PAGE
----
AWS Transfer for SFTP
User Guide

Welcome to the AWS Transfer for SFTP API

AWS Transfer for SFTP is a fully managed service that enables the transfer of files over the Secure File Transfer Protocol (SFTP) directly into and out of Amazon Simple Storage Service (Amazon S3). AWS Transfer helps you migrate your SFTP-based file transfer workflows to AWS without disruption for your external partners and customers.

To use the AWS SFTP service you instantiate an SFTP server in the region of your choice. You can create the server, list available servers, update and delete servers. The server is th entity that requests file operations from the AWS SFTP service. Servers have a number of important properties. The server is a named instance as identified by a system assigned ServerId identifier. You can optionally assign a hostname, or even a custom hostname to a server. The service bills for any instantiated servers (even ones not ONLINE, and for the amount of data transferred.

SFTP users must be known to the SFTP server that requests file operations. A user as identified by their username is assigned to a server. User names are used to authenticate requests. A server can have only one authentication method, either SERVICE_MANAGED or API_GATEWAY. For SERVICE_MANAGED an SSH Public key is stored with the user's properties on an SFTP server. A user can have one or more SSH Public keys on file for the SERVICE_MANAGED authentication method. When an SFTP client requests a file operation for SERVICE_MANAGED method the SFTP client provides the user name and SSH Private key, which is authenticated and access is provided.

You can also authenticate user requests using a custom authentication method that provides both user authentication and access. This method relies on the Amazon API Gateway to use your API call from your Identity Provider to validate user requests. This method is referred to as API_GATEWAY in API calls, and as "Custom" in the console. You might use this custom method to authenticate users against a directory service, a database name/password pair, or some other mechanism.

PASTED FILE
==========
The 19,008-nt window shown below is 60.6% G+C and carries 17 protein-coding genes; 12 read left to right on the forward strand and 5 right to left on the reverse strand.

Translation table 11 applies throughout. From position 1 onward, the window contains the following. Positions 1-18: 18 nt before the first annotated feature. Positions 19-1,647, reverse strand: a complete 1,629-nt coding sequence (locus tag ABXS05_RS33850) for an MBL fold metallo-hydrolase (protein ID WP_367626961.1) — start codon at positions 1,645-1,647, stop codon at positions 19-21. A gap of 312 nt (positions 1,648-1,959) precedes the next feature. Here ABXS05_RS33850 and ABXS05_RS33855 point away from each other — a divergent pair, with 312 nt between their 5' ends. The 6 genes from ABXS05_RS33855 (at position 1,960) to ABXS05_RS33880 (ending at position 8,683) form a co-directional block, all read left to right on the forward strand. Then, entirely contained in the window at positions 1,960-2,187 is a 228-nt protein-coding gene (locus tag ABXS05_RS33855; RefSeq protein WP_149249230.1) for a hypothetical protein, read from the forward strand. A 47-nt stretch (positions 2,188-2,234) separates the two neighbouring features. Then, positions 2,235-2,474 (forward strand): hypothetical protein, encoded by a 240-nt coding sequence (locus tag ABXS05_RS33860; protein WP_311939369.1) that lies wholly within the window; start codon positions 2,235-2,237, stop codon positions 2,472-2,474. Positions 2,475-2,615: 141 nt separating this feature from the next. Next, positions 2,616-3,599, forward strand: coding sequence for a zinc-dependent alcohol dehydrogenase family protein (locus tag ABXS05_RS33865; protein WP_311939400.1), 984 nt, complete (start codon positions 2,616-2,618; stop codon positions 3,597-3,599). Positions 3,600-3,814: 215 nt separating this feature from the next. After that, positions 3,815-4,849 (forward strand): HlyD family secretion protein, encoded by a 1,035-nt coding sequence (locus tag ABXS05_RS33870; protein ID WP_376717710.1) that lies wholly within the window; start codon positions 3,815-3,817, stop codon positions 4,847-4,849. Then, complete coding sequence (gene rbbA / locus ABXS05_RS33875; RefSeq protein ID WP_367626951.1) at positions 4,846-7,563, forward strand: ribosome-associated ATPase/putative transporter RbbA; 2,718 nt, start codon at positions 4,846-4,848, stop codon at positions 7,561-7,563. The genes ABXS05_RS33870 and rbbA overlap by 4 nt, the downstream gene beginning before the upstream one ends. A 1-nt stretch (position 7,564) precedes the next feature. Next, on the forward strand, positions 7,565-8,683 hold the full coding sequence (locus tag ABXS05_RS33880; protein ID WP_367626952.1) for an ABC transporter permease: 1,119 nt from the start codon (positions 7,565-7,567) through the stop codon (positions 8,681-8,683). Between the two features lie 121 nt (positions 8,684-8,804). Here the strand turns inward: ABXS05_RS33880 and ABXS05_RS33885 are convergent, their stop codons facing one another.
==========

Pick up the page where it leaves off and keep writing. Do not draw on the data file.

SFTP users are assigned a policy with a trust relationship between themselves and an Amazon S3 bucket. They might be able to access all or part of a bucket. In order for an SFTP server to act on a user's behalf the server must inherit the trust relationship from the user. An IAM role is created that contains the trust relationship, and that role is assigned an AssumeRole> action. The SFTP server is then able to perform file operations as if it was the user. Users who have a home directory property set will have that directory (or folder) act as the target and source of SFTP file operations. When no home directory is set, the bucket's root directory becomes the landing directory.

Servers, users, and roles are all identified by their Amazon Resource Number or ARN. You can assign tags, which are key/value pairs to entities with an ARN, and tags are metadata that can be used to group or search for these entities. One example where tags are useful is for accounting purposes.

The following conventions are observed in AWS SFTP ID formats:

  • ServerId values take the form s-01234567890abcdef.

  • PublicKeyId values take the form key-12345678.

  • UserId values take the form user-12345678

Amazon Resource Number (ARN) formats take the following form:

  • For servers, Amazon Resource Names (ARNs) take the form arn:aws:transfer:region:account-id:server/server-id/.

    An example of a server ARN is: arn:aws:transfer:us-east-1:123456789012:server/s-01234567890abcdef.

  • For users, ARNs take the form arn:aws:transfer:region:account-id:user/server-id/username.

    An example is arn:aws:transfer:us-east-1:123456789012:user/s-01234567890abcdef/user1.

DNS entries (endpoints) in use are:

  • API endpoints take the form

  • Protocol endpoint take the form

  • Server endpoints take the form

This API interface reference for AWS SFTP contains documentation for a programming interface that you can use to manage AWS SFTP. The reference structure is as follows:

  • For the alphabetical list of API actions, see API Actions.

  • For the alphabetical list of data types, see Data Types.

  • For a list of common query parameters, see Common Parameters.

  • For descriptions of the error codes, see Common Errors.